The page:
What Christmas means to KEM
WHO: KEM “What Christmas Means Tour,” with guests Anthony Anderson and Yolanda Rabun.
WHEN: 7:30 p.m. Monday
WHERE: Durham Performing Arts Center
123 Vivian St., Durham
Rhythm and blues artist KEM starting writing his new song, “Jesus,” years ago. It’s featured on the new deluxe edition of his “What Christmas Means” album and features fellow R&B greats Patti LaBelle and Ron Isley.
The singer said he’s a songwriter first and is always cultivating something. He thinks there is divine timing. “Sometimes it takes 10 minutes to write a song – this took a decade,” KEM said about “Jesus,” his favorite song on the album. He spoke with The Herald-Sun by phone last week from his home in Detroit before he set out on his “What Christmas Means” tour. He’ll perform at the Durham Performing Arts Center on Monday.
“What Christmas Means,” the album first released in 2012 and this season with a few new tracks, includes KEM’s take on familiar holiday songs like “We Three Kings” and “The Christmas Song” as well as several original Christmas songs in KEM’s smooth R&B style. “Jesus” is his favorite because LaBelle and Isley are featured on the song.
“It brought tears to my eyes when I heard its final edition. It tugs at hearts. They’re testifying,” said KEM, who has worked previously with Isley and had him in mind for this collaboration. KEM hadn’t met LaBelle personally before, but was a big fan. So what’s it like to meet other famous artists?
“It’s strange. It’s like you know them because you know their music,” KEM said. “I definitely know more about them than they know about me because of their music and celebrity. It can be intimidating, producing, because how do you ask Patti LaBelle to sing something over again?”
The two-time Grammy Award-winning diva LaBelle was a great first date, though, he said. She brought him fried chicken and potato salad the first day they worked together. The next day, he brought her flowers.
KEM also recorded with LaBelle for her upcoming album, too. She’ll be coming to DPAC herself soon, for a concert Jan. 11.
For the “What Christmas Means” concert, KEM will sing some favorites off his regular studio albums that have sold millions, as well as Christmas songs. He’ll be joined by comedian Anthony Anderson. Local singer Yolanda Rabun will open.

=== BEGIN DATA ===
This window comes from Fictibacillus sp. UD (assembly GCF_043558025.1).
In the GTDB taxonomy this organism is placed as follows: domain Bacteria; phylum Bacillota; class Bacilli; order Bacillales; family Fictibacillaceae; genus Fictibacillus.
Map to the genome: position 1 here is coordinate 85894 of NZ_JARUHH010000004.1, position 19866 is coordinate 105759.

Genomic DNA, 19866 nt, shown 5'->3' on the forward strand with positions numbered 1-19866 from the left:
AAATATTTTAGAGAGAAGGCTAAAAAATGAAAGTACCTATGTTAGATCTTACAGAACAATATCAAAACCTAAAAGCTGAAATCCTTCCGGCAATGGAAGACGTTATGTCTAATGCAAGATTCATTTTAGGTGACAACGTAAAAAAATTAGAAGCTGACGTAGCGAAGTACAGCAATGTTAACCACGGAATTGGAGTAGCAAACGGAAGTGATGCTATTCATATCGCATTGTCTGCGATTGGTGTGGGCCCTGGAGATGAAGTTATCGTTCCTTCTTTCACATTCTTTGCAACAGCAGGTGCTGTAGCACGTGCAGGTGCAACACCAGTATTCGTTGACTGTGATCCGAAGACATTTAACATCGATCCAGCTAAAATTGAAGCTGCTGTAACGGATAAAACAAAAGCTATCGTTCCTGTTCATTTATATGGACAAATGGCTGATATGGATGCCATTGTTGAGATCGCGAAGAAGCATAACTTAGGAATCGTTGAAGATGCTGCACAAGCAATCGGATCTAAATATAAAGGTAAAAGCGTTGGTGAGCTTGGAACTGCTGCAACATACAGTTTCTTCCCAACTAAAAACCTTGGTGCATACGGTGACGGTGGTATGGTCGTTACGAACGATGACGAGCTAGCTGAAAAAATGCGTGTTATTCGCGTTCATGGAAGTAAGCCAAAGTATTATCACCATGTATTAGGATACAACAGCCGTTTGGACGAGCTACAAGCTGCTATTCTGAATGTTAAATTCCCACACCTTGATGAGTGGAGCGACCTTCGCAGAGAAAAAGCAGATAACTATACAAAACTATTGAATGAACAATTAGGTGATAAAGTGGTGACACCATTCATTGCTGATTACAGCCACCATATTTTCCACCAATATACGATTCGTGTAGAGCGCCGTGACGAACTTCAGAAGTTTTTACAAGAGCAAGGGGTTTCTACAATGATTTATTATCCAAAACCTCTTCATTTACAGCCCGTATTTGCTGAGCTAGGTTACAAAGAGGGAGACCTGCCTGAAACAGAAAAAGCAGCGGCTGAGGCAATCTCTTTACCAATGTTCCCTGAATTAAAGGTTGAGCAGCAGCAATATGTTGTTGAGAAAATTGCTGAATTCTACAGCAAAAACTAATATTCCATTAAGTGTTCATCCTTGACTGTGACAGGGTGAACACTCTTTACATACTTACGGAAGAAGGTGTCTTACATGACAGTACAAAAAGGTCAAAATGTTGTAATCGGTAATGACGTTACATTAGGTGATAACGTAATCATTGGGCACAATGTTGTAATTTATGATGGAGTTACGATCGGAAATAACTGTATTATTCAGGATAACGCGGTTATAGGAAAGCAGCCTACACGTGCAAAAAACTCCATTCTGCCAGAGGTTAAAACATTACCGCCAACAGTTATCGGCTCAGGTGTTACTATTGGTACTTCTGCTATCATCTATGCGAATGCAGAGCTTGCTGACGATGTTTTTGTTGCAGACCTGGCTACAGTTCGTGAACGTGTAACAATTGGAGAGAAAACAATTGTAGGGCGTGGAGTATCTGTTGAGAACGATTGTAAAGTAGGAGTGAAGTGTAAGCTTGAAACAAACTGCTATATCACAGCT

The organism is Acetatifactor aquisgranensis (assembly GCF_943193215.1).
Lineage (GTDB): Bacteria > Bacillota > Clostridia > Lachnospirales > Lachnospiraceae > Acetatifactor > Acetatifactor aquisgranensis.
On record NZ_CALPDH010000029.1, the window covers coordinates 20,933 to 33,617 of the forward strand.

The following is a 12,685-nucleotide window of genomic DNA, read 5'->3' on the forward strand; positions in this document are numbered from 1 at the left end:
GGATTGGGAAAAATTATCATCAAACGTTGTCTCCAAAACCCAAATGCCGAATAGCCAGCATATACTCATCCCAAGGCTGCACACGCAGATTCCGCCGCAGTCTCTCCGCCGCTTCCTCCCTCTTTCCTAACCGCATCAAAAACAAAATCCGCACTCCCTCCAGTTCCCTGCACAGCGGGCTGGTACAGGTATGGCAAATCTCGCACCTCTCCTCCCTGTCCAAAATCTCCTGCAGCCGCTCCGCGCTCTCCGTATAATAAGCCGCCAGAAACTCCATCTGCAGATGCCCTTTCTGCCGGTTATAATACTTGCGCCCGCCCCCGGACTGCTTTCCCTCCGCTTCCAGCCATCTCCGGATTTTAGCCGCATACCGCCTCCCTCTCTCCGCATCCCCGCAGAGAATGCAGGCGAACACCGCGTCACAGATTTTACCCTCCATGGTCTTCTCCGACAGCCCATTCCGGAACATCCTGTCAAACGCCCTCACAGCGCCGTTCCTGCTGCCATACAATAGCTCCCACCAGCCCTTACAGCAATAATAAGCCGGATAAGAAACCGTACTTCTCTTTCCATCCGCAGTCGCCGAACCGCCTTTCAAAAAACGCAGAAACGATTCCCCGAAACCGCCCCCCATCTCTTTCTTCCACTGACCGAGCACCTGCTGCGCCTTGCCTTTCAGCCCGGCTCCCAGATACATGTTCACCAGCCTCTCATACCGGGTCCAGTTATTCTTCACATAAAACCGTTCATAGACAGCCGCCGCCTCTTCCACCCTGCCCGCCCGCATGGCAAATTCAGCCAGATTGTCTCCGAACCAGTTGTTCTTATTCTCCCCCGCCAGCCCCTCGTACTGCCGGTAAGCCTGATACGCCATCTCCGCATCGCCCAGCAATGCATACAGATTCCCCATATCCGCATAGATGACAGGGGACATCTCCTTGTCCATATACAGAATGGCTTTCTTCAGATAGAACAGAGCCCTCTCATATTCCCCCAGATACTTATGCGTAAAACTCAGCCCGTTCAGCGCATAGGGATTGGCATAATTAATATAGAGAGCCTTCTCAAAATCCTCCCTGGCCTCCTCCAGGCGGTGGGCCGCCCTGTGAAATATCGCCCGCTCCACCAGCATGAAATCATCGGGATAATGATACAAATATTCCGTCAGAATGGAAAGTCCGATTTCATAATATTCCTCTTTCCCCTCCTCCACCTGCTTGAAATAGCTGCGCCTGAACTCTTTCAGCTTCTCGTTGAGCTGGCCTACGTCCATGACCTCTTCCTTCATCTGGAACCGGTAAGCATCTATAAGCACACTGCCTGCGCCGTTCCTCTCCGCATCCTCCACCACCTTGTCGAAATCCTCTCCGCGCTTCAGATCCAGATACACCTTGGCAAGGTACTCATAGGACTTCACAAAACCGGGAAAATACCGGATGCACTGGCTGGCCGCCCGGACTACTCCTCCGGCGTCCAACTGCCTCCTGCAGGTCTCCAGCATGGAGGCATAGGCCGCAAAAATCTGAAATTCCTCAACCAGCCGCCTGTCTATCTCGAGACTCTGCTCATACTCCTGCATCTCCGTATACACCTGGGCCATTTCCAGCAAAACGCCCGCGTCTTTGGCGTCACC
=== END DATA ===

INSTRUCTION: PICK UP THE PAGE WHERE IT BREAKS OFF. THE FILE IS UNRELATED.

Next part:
“Christmas is first and foremost a celebration of the birth of the Christ,” KEM said. His interpretation of it doesn’t end there, but also includes gifts and sharing. It’s his favorite time of year. “What Christmas Means” the album is a different album, he said, as it’s not a “tinsel-tinged, jolly record. It’s thought provoking, at times introspective, sensual, thought out.” He knows Christmas isn’t jolly for everybody, and people experience loss during the holidays or are dealing with economic difficulties. “Christmas is a time of hope. I would encourage people to have hope,” KEM said. He said for those struggling, he’d tell them what he would all year – to hold on and surround themselves with people and things that nurture them.
KEM’s own Christmas, after the concerts this month, will be spent at his home in Detroit, the city where he grew up. He’ll host a Christmas brunch and invite family, neighbors and friends over on Christmas morning, then after they leave, watch the game.
KEM was born in Nashville and grew up in the Motor City. Detroit is where his parents, his children and his roots are, he said.
“I’m a Midwest cat by nature,” he said. “There are other places I love, but Michigan will always be home.” Detroit gets beat up a lot, KEM said.
“I really think our best days are ahead of us. With the bankruptcy filing, a lot of people are going to be hurt. Any time you make major changes, some things are going to be sacrificed, and people are not all going to be pleased,” he said. “It gives the city a clean new slate to build on. What’s not talked about is investment in the city – it’s becoming a great foundation for small business. This is not the only community struggling.”
KEM said it’s a time of a lot of anxiety and great opportunity in Detroit.
After the interview, KEM was heading out to complete his Christmas shopping for his daughters, ages 18 and 3. His 18 year-old, Troi, was part of the writing sessions for the song “Glorify the King.” She has the aptitude and all the makings to be a great songwriter, he said. “Hopefully we’ll be able to do more,” KEM said.
KEM prepared for the “What Christmas Means” tour by going through rehearsal, wardrobe, packing and making sure he knew all the lyrics.
“You think you know them until you have to sing them,” he said. So KEM has forgotten lyrics on stage? What does he do then? “I can’t tell you the secret because people will know,” he said. But options include letting the audience sing or making up new words and getting “your freestyle on.”